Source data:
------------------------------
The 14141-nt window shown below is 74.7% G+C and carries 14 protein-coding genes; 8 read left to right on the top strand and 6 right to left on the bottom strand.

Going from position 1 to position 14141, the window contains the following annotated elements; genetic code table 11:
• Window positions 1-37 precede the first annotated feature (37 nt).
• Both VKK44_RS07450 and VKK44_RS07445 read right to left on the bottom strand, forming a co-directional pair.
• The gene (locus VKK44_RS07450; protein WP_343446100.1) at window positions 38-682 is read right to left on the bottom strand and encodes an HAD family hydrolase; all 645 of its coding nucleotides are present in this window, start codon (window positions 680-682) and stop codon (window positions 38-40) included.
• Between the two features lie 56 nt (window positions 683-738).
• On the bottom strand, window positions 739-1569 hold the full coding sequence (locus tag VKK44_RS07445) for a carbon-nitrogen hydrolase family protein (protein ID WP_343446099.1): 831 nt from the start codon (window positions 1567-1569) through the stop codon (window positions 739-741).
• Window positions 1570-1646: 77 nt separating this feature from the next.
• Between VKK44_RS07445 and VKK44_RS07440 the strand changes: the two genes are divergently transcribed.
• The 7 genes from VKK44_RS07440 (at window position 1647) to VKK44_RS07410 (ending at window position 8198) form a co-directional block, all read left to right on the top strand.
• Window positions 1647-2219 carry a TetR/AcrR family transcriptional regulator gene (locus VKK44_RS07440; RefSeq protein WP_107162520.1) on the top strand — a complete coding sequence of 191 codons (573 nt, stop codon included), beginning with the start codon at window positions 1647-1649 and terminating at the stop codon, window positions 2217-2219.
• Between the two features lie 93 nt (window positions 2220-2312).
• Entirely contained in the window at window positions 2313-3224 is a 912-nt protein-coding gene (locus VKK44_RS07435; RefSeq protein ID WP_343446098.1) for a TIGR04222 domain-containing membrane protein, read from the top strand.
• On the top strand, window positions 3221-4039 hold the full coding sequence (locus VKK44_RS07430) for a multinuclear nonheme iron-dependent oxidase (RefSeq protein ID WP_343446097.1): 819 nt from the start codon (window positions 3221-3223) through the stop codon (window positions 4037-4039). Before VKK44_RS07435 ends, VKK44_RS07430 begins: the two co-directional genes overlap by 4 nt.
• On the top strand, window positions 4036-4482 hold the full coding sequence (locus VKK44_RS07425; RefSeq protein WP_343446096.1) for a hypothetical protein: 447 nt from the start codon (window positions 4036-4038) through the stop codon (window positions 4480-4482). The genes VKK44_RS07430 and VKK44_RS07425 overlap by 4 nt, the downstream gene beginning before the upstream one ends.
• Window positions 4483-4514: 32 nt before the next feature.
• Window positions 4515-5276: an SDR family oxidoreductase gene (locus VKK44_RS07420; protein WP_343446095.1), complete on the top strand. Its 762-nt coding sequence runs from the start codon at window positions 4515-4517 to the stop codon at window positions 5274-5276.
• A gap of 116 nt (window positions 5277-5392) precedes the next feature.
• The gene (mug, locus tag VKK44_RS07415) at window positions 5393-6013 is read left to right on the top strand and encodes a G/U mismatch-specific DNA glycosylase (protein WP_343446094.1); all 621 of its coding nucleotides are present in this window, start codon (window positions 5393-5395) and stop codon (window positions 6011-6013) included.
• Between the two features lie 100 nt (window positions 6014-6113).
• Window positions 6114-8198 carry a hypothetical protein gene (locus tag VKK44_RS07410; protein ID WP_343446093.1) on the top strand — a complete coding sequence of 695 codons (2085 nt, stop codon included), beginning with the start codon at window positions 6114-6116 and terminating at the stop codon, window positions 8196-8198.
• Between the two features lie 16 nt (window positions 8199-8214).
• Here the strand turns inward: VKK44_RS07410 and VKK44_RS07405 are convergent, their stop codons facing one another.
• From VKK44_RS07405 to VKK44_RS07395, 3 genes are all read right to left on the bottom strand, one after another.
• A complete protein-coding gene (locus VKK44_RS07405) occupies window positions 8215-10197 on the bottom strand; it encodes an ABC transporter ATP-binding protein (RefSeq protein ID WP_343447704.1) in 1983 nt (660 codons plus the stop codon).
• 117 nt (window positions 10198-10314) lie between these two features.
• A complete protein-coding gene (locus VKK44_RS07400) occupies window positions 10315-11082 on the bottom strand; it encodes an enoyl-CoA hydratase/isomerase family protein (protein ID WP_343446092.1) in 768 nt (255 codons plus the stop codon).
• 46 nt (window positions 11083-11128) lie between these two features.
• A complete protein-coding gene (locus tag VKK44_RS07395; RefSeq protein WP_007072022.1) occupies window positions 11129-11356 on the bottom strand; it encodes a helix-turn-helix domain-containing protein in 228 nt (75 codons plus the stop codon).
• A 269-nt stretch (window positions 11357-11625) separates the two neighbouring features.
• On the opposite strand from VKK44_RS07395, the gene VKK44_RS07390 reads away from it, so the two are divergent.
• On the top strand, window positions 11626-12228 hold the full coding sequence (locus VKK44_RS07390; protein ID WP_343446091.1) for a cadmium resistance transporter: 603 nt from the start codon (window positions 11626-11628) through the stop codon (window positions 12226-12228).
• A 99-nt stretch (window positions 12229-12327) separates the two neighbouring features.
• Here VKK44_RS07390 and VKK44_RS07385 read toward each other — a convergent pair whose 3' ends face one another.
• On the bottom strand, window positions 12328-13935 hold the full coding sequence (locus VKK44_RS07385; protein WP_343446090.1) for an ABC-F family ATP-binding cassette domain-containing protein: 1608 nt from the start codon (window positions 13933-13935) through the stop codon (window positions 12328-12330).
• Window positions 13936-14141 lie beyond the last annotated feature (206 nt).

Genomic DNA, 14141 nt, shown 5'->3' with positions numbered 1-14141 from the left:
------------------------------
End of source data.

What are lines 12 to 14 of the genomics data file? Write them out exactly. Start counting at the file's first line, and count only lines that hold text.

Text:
• Between the two features lie 93 nt (window positions 2220-2312).
• Entirely contained in the window at window positions 2313-3224 is a 912-nt protein-coding gene (locus VKK44_RS07435; RefSeq protein ID WP_343446098.1) for a TIGR04222 domain-containing membrane protein, read from the top strand.
• On the top strand, window positions 3221-4039 hold the full coding sequence (locus VKK44_RS07430) for a multinuclear nonheme iron-dependent oxidase (RefSeq protein ID WP_343446097.1): 819 nt from the start codon (window positions 3221-3223) through the stop codon (window positions 4037-4039). Before VKK44_RS07435 ends, VKK44_RS07430 begins: the two co-directional genes overlap by 4 nt.